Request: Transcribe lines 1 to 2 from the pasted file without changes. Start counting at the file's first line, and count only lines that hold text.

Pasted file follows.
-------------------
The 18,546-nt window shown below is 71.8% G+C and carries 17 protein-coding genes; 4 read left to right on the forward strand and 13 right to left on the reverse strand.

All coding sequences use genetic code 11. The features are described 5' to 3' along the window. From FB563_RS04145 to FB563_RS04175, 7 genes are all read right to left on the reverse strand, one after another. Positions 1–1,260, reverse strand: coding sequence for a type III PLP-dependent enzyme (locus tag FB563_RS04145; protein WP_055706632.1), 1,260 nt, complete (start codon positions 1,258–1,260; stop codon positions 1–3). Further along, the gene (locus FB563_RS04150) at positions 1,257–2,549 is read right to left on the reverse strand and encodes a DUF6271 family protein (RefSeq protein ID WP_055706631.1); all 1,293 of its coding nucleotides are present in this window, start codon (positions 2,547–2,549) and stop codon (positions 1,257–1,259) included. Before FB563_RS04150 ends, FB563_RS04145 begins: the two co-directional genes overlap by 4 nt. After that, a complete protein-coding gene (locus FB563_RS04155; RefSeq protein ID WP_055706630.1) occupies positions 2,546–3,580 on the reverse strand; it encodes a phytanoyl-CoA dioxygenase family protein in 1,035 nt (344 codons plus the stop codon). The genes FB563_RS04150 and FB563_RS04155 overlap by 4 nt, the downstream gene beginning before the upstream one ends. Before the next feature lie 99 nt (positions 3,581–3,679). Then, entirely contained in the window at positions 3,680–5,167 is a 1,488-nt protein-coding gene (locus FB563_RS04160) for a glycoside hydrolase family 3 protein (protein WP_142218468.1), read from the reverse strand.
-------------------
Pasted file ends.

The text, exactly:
The 18,546-nt window shown below is 71.8% G+C and carries 17 protein-coding genes; 4 read left to right on the forward strand and 13 right to left on the reverse strand.

All coding sequences use genetic code 11. The features are described 5' to 3' along the window. From FB563_RS04145 to FB563_RS04175, 7 genes are all read right to left on the reverse strand, one after another. Positions 1–1,260, reverse strand: coding sequence for a type III PLP-dependent enzyme (locus tag FB563_RS04145; protein WP_055706632.1), 1,260 nt, complete (start codon positions 1,258–1,260; stop codon positions 1–3). Further along, the gene (locus FB563_RS04150) at positions 1,257–2,549 is read right to left on the reverse strand and encodes a DUF6271 family protein (RefSeq protein ID WP_055706631.1); all 1,293 of its coding nucleotides are present in this window, start codon (positions 2,547–2,549) and stop codon (positions 1,257–1,259) included. Before FB563_RS04150 ends, FB563_RS04145 begins: the two co-directional genes overlap by 4 nt. After that, a complete protein-coding gene (locus FB563_RS04155; RefSeq protein ID WP_055706630.1) occupies positions 2,546–3,580 on the reverse strand; it encodes a phytanoyl-CoA dioxygenase family protein in 1,035 nt (344 codons plus the stop codon). The genes FB563_RS04150 and FB563_RS04155 overlap by 4 nt, the downstream gene beginning before the upstream one ends. Before the next feature lie 99 nt (positions 3,581–3,679). Then, entirely contained in the window at positions 3,680–5,167 is a 1,488-nt protein-coding gene (locus FB563_RS04160) for a glycoside hydrolase family 3 protein (protein WP_142218468.1), read from the reverse strand.